Q: How often do you alter your game plan after the inactives are announced?
BB: I guess it would depend on what's on that list, but I'd say probably not too much. Look, you know a lot more after two series into the game than you will after looking at that inactive list. Obviously if there was a player that was a critical player for you in your game plan that wasn't going to play, then maybe that would alter something a little bit. You're going to double a receiver, and the receiver is inactive for the game, then OK, we're not going to double him. That knocks that call out. Do you replace that with a different call or do you go the next guy, or do you just say, OK were not going to double anybody. Here's what we're going to do. But I'd say those situations are not that frequent. If you had that situation going into the game, like OK this guy has got a bad hamstring, not sure whether he'd be ready to go or not, then we're going to sit there and say, alright if the guy plays then here's what we're going to do. If he doesn't play or maybe he doesn't play all the time because we know he's dealing with something, maybe he's in on some plays and out on some plays, then we wouldn't game plan him when he's not on the field. There really aren't too many of those situations where out of the blue somebody that you think is going to play that's a very significant part of the game plan totally catches you by surprise. But if that were to happen – say a guy got suspended or he had a family member die or whatever, came down with some bug or something the day before the game – it's no different than if he got hurt on the second play of the game. You make that added adjustment.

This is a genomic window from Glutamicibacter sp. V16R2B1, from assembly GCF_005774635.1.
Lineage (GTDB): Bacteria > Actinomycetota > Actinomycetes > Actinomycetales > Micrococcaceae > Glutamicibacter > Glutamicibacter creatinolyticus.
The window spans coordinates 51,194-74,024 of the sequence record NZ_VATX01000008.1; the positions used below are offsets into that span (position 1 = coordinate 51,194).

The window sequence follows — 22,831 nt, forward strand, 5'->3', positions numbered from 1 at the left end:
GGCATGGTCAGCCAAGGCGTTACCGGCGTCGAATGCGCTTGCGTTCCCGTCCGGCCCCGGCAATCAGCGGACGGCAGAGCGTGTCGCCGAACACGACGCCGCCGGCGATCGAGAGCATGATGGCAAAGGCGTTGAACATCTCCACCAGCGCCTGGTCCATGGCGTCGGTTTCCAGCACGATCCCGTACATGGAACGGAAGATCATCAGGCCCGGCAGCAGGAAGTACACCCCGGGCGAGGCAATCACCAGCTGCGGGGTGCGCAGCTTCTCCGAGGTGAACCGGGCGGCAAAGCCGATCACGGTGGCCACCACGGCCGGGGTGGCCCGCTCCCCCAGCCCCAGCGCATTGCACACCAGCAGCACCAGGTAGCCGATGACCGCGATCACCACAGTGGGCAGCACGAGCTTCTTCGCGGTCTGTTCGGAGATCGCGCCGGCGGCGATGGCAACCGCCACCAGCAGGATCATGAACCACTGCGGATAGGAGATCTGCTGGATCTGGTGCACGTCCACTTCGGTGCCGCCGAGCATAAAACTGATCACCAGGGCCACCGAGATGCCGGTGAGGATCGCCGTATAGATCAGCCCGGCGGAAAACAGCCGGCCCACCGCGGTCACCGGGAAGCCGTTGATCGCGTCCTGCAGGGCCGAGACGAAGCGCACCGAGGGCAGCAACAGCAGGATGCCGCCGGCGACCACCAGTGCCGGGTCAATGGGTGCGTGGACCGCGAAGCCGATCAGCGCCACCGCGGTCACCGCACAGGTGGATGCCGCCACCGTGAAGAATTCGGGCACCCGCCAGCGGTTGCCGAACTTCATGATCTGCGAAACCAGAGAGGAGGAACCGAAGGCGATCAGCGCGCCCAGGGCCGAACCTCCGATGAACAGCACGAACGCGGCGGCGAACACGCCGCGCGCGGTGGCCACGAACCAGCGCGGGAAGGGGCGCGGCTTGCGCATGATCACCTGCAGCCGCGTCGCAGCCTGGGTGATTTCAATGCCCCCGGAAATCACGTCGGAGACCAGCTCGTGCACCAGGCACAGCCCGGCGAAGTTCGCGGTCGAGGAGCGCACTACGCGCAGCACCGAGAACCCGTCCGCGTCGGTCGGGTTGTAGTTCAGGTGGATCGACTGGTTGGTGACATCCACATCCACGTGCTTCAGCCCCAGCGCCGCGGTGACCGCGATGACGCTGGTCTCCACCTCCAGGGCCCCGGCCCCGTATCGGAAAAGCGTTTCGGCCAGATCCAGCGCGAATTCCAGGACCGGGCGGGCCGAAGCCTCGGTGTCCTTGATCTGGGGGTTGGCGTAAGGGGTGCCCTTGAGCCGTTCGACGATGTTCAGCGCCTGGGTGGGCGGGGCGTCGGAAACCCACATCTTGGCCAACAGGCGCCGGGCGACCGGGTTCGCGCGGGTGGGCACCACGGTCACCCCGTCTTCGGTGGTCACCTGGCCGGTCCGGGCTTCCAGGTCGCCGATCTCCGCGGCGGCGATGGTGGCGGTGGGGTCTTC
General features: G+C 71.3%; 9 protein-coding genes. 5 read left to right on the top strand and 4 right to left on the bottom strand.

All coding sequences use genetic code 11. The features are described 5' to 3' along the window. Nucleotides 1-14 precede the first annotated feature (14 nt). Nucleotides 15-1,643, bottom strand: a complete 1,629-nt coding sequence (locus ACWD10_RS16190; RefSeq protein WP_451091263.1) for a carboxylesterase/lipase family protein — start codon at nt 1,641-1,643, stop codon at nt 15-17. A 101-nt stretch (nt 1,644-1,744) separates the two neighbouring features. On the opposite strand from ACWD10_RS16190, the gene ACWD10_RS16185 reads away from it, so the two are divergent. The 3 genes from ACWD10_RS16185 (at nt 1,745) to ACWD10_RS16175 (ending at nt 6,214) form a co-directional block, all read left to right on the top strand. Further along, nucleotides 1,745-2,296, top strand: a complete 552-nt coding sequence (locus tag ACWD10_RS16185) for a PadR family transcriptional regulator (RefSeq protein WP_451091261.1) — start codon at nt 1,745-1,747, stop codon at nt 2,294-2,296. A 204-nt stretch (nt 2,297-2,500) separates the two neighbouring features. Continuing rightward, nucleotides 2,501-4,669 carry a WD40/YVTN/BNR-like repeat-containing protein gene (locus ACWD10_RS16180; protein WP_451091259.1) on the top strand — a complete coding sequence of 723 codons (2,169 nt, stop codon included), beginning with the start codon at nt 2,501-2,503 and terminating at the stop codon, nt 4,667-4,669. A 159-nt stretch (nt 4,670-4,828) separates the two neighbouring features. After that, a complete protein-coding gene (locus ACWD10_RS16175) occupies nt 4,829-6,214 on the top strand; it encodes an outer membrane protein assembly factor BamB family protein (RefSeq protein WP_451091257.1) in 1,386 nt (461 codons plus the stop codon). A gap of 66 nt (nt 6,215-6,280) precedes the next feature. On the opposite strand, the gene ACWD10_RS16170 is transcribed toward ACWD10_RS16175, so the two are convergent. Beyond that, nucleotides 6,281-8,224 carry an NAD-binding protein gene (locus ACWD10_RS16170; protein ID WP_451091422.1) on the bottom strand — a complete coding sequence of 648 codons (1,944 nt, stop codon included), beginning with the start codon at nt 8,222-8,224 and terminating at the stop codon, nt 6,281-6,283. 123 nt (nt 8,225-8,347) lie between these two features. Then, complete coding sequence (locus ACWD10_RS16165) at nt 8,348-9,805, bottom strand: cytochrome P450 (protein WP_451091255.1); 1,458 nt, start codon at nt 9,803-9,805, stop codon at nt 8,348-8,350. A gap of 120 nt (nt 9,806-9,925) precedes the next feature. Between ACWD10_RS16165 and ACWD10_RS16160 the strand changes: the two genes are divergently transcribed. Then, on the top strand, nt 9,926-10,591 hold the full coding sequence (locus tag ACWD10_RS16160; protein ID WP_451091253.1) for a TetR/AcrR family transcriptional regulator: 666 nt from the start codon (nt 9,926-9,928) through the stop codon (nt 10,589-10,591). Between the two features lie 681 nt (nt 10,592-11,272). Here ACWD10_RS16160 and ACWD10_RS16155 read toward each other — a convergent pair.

PATRIOTS WIDE RECEIVER JULIAN EDELMANQ: What differences do you notice about the Colts' defense this year as opposed to last year?
JE: They're playing very aggressive right now. They're playing confident. They're coming off some wins, and they're a well-coached team. So it's what you expect of an Indianapolis team with Coach [Chuck] Pagano – well-coached and doing the scheme the way they're coached to do* *and doing it well. So we definitely have to bring our A-game.
Q: Why do you think the Patriots are so good at reinventing themselves year after year?
JE: That's a question for Coach [Bill] Belichick and the upper division. I don't get paid to make those decisions. I just go out and take coaching and try to improve each day, so you'll have to ask Coach on that one.
Q: What do you have to do to get beyond the loss of Nate Solder? What do you lose in losing a guy like him?
JE: It's a tough loss. Nate is a big part of our team, great locker room guy, a guy who's just a true professional. All that means is that other guys are going to have to come in and step up and be prepared to do their job, so it starts with our preparation in practice. The better we go out and execute in practice, the better we'll be able to execute in games. So that's what it's going to start with.
Q: To what do you attribute Tom Brady's sustained success? Does it surprise you?
JE: It doesn't surprise me at all. If you see how he prepares weekly, how he prepares in the offseason, it doesn't surprise you. The man lives for football and his family, and that's what he does. So everything that he's done, he's earned. He's one of the hardest, the hardest working guy I've ever been around, and I'm glad to have him as my quarterback – wouldn't want any other one.